Germany, Friedrichshafen and the Zeppelin

Friedrichshafen Zeppelin

The hotel served a substantial breakfast and after making sure that we had filled ourselves sufficiently to last the whole day we set off to explore the town.  It was surprisingly warm and I had failed to pack appropriately and lacking a short sleeved shirt had to purchase one from the cheap shop next to the hotel, only 4€ so a real bargain, but I was too mean to buy more than one so this would have to last for three days, so what I’d saved on clothing I would probably need to spend on deodorant.

Thursday was market day so we walked through the city streets that were closed to traffic and perused the market stalls and their wares.  Once again there was an abundance of fruit and vegetables and most interestingly of all there were small pitches where smallholders were selling the fruits of their labours and there was a real sense that this was good home grown produce that had been harvested only most recently.  It wasn’t a market to compare with Riga or Pula or even La Rochelle but it was vibrant and exciting and there was a certainty about the place that this was a principal source of shopping for local people and not like markets at home where all they do is to some meagre extent supplement the weekly supermarket shop.

We walked past the Zeppelin museum, which is just about the most famous thing about Friedrichshafen because this is where the airship was pioneered and developed.  Airships are a type of rigid hot air balloon pioneered by the German Count Ferdinand von Zeppelin in the early twentieth century, and so successful was the Count’s design that all airships subsequently became referred to as zeppelins, even if they weren’t (a bit like vacuum cleaners all being called Hoovers!)

Zeppelin Friedrichshafen

Zeppelin was born in Konstanz, on the other side of the lake and in 1898 he founded the ‘Gesellschaft zur Förderung der Luftschiffahrt’ or the company for the promotion of airship flight, and construction of the first Zeppelin began in Friedrichshafen in 1899 which enjoyed a perfect location for launching the airships presumably because the lake provided a slightly softer landing in the event of mishaps.  The first Zeppelin flight occurred on 2nd July 1900 over Lake Constance and lasted for eighteen minutes.

The most important feature of Zeppelin’s design was a rigid metal alloy skeleton, made of rings and longitudinal girders. The advantage of this concept was that they could be built much larger than a conventional balloon which were only really big enough to get a small number of people into the air at the same time and which meant they were more useful for transporting people and commercial goods and so they became great ships of the sky even making epic transatlantic crossings in the 1930’s.

The trouble with airships however was that they were inherently dangerous because they relied upon the highly combustible gas, hydrogen, to keep them afloat.  On May 6, 1937, in front of thousands of spectators in New Jersey, USA, the biggest aircraft ever made, the airship Hindenburg caught fire, and within seconds burst into flames killing thirty-five of the ninety-seven people on board.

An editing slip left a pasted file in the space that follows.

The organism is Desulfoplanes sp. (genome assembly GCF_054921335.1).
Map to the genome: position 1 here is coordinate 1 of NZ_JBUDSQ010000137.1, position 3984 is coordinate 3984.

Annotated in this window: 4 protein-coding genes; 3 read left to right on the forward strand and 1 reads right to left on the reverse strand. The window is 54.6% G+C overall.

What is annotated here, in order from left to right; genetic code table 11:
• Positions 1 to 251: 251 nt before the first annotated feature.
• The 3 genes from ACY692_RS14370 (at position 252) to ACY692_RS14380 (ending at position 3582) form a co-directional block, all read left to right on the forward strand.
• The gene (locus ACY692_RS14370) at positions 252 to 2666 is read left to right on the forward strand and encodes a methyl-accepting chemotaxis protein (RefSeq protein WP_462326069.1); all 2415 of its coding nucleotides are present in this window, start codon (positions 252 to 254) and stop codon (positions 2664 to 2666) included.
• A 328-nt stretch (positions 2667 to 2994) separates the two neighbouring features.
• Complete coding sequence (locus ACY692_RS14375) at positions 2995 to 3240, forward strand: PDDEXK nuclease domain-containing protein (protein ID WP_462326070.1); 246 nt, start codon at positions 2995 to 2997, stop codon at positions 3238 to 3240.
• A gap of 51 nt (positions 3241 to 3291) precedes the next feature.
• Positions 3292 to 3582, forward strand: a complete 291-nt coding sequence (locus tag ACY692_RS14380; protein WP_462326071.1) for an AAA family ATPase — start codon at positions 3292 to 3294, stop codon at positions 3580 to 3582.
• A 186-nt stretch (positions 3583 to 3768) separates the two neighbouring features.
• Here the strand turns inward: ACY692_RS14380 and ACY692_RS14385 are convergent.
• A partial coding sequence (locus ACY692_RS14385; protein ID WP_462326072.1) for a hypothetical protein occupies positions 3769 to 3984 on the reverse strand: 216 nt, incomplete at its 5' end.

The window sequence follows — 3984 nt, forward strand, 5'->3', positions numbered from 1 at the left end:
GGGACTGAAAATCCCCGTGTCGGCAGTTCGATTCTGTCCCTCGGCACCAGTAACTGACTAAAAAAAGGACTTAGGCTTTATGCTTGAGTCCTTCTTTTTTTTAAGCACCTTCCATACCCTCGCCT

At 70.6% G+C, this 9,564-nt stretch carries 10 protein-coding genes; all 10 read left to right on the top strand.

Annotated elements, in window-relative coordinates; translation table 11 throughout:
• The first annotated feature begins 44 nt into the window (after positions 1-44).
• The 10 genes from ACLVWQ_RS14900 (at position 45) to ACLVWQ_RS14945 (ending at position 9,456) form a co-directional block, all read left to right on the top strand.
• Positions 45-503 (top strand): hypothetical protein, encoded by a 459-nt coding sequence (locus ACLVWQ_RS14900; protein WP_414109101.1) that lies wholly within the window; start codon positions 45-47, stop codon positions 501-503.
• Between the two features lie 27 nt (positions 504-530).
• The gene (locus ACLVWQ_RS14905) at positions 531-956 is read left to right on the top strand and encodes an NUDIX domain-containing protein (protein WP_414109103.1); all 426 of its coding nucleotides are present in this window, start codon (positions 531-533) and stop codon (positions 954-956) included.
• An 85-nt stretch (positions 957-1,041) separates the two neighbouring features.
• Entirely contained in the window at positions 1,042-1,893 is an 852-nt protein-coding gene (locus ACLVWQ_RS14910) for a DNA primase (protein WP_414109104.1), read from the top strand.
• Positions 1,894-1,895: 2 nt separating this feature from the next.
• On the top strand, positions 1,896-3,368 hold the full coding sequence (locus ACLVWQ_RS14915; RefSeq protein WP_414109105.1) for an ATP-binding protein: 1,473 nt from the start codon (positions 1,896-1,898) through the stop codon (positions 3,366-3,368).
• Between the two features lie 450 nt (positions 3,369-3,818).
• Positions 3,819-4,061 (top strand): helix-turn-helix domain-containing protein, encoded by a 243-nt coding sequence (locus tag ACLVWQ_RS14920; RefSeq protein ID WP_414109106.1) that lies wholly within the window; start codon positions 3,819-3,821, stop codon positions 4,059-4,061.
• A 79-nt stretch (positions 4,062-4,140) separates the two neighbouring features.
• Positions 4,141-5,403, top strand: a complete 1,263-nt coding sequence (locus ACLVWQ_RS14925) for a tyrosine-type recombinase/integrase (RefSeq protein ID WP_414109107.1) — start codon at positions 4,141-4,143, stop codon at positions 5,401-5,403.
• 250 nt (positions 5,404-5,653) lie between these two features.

Although static electricity is the front runner in the blame stakes the actual cause of the spark that caused the explosion was never identified but it is a bizarre fact that the airship actually had a smoking room in the passenger compartment.  For the sake of safety it was lined with asbestos and the electronic lighter was chained to the floor but it still sounds a bit reckless to me.  This disaster was the end for great airships and the Zeppelin Company in Friedrichshafen as they were by now being challenged for air supremacy by the much safer aeroplane.

I know all of this even without visiting the museum because Kim wasn’t over enthusiastic and anyway the sun was shining so it was too nice to waste the excellent weather by paying to go into a museum.

There are still Zeppelins flying from Friedrichshafen and we could see tourist flights taking off from the airport for a flight over the city and the lake and across to Switzerland.  If there had been time I think I might have been persuaded to take the trip but I had already told Kim the Hindenburg story and she wasn’t terribly keen.

Lake Constanse Bodensee

8 responses to “Germany, Friedrichshafen and the Zeppelin

  1. I’m a fool for such statues and the history behind them – both the character and the reason for commissioning such an artwork.

  2. You knew all that even without visiting the museum?!

  3. Pingback: On This Day – Friedrichshafen on Lake Constance | Have Bag, Will Travel

  4. Four grandchildren, wow! Like the grandson’s name haha. You can add Belgium, Netherlands, Poland and others to that list that bewilder people. Seems that any country not renowned for seaside or the most popular cities like Barça, Paris or Rome is met with puzzlement when you say you have visited. That’s quite frankly good for us that there are so many gems off the tourist trap radar. I can’t wait to get back to Romania which has stunning cities and beautiful countryside. Romania? Really?

    • Four and my son hasn’t even started yet!
      You are absolutely right about travelling to places that others don’t. I cannot understand the current clamour to be allowed to go to Spain and Greece – it will be awful right now!

  5. Fascinating, I knew nothing about the Zeppelin apart from the fact of the tragedy. I don’t think I would have risked the flight over the city, but then again, I’m not the adventurous kind when it comes to taking my feet off land.

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